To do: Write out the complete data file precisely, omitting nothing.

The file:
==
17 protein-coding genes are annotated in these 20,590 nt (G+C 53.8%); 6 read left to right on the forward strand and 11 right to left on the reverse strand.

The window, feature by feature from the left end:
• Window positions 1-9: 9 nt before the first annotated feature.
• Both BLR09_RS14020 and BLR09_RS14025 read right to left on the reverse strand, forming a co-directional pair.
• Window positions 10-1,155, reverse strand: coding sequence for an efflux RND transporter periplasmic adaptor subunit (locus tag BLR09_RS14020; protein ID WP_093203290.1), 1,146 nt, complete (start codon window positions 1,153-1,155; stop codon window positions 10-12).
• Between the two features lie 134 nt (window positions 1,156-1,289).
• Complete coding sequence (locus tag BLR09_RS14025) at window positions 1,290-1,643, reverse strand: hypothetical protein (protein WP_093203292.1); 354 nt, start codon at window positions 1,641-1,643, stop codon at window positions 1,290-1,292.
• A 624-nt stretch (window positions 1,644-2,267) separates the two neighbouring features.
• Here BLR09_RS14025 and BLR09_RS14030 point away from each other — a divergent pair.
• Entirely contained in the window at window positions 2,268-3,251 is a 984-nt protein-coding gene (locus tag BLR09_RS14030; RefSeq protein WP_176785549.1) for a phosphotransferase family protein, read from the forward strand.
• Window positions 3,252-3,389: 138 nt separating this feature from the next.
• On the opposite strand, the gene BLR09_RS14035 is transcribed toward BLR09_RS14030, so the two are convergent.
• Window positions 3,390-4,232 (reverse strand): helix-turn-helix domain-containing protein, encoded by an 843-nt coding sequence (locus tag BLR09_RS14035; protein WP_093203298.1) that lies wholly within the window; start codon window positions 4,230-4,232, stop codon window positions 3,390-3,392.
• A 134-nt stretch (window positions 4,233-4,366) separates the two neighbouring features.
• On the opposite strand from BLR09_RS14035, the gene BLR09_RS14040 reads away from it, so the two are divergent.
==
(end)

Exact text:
17 protein-coding genes are annotated in these 20,590 nt (G+C 53.8%); 6 read left to right on the forward strand and 11 right to left on the reverse strand.

The window, feature by feature from the left end:
• Window positions 1-9: 9 nt before the first annotated feature.
• Both BLR09_RS14020 and BLR09_RS14025 read right to left on the reverse strand, forming a co-directional pair.
• Window positions 10-1,155, reverse strand: coding sequence for an efflux RND transporter periplasmic adaptor subunit (locus tag BLR09_RS14020; protein ID WP_093203290.1), 1,146 nt, complete (start codon window positions 1,153-1,155; stop codon window positions 10-12).
• Between the two features lie 134 nt (window positions 1,156-1,289).
• Complete coding sequence (locus tag BLR09_RS14025) at window positions 1,290-1,643, reverse strand: hypothetical protein (protein WP_093203292.1); 354 nt, start codon at window positions 1,641-1,643, stop codon at window positions 1,290-1,292.
• A 624-nt stretch (window positions 1,644-2,267) separates the two neighbouring features.
• Here BLR09_RS14025 and BLR09_RS14030 point away from each other — a divergent pair.
• Entirely contained in the window at window positions 2,268-3,251 is a 984-nt protein-coding gene (locus tag BLR09_RS14030; RefSeq protein WP_176785549.1) for a phosphotransferase family protein, read from the forward strand.
• Window positions 3,252-3,389: 138 nt separating this feature from the next.
• On the opposite strand, the gene BLR09_RS14035 is transcribed toward BLR09_RS14030, so the two are convergent.
• Window positions 3,390-4,232 (reverse strand): helix-turn-helix domain-containing protein, encoded by an 843-nt coding sequence (locus tag BLR09_RS14035; protein WP_093203298.1) that lies wholly within the window; start codon window positions 4,230-4,232, stop codon window positions 3,390-3,392.
• A 134-nt stretch (window positions 4,233-4,366) separates the two neighbouring features.
• On the opposite strand from BLR09_RS14035, the gene BLR09_RS14040 reads away from it, so the two are divergent.